What is this Asperger's Syndrome, anyway? After many years of knowing that I was different, I finally learned why when I read Wired magazine's "The Geek Syndrome," which described an autism spectrum disorder called Asperger's Syndrome.
The more I read the descriptions of these people, the more I saw myself. The clincher came when, at the end, they provided a copy of Simon Baron-Cohen’s Autism Quotient Test, which is a questionnaire designed to indicate the presence of autistic traits. I took it on the spot and scored very high. I realized I was onto something, and I began to learn about Asperger’s and what it meant to my life.
In general, people with Asperger’s have trouble with social interaction, communication, as well as regulation of the motor skills and sensory systems. They also can develop obsessive and compulsive tendencies, which manifest themselves in various ways. I’ve said many times that there are many “flavors” of Asperger’s — but I’ll touch on some of the common areas of challenge:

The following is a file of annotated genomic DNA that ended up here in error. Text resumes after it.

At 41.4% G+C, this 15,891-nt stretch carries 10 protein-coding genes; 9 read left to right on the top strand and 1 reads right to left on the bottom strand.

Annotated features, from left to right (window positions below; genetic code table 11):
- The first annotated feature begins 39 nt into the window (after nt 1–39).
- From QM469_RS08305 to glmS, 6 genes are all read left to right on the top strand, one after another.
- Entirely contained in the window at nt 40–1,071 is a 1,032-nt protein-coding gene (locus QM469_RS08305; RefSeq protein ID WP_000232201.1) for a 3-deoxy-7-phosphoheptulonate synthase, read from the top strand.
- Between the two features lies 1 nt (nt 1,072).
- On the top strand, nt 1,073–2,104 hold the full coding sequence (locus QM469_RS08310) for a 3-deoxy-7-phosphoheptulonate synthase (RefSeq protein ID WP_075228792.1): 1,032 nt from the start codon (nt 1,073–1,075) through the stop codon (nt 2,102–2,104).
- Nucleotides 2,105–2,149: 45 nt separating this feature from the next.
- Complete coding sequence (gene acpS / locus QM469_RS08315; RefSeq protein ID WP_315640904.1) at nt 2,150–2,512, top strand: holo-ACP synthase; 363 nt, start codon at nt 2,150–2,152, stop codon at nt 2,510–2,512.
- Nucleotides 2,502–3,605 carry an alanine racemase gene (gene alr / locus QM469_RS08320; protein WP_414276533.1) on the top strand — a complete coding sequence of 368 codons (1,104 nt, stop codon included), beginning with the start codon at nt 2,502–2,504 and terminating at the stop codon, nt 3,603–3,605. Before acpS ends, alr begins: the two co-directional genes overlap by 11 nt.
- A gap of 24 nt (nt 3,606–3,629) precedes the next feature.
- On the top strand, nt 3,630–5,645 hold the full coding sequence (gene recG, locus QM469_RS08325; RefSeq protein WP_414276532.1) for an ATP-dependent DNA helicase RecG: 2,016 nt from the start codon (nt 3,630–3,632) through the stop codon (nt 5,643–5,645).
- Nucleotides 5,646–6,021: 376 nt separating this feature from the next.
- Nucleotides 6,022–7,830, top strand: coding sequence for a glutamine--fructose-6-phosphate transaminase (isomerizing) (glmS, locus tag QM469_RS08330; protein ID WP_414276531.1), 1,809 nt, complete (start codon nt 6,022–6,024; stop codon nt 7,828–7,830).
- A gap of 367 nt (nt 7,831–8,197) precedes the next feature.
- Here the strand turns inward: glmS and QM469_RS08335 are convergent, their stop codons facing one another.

Many people with Asperger’s appear to be “nerds” or “geeks.” Kind people might call us “eccentric." Socially, we must learn by rote what your average person picks up by instinct, such as the interpretation of facial expressions, other’s emotions, or social overtures.
We may only sporadically pick up unwritten social rules, or we may not learn to execute them in an appropriate way. Like a computer, we must figure social situations out logically, and build sets of instructions for each situation, which makes interaction extremely painstaking and difficult. Because of this, we lag behind our peers in social skills and may come to avoid social interaction altogether.
Many of those of us who have learned to cope with this in adulthood, have developed a comprehensive program, “social scripts,” if you will, to logically handle social situations. As these become more and more complex, the more we are able to “act normal” — but this is a simulation. We think differently and must shoe-horn our thinking processes into a social world that is, for us, completely alien.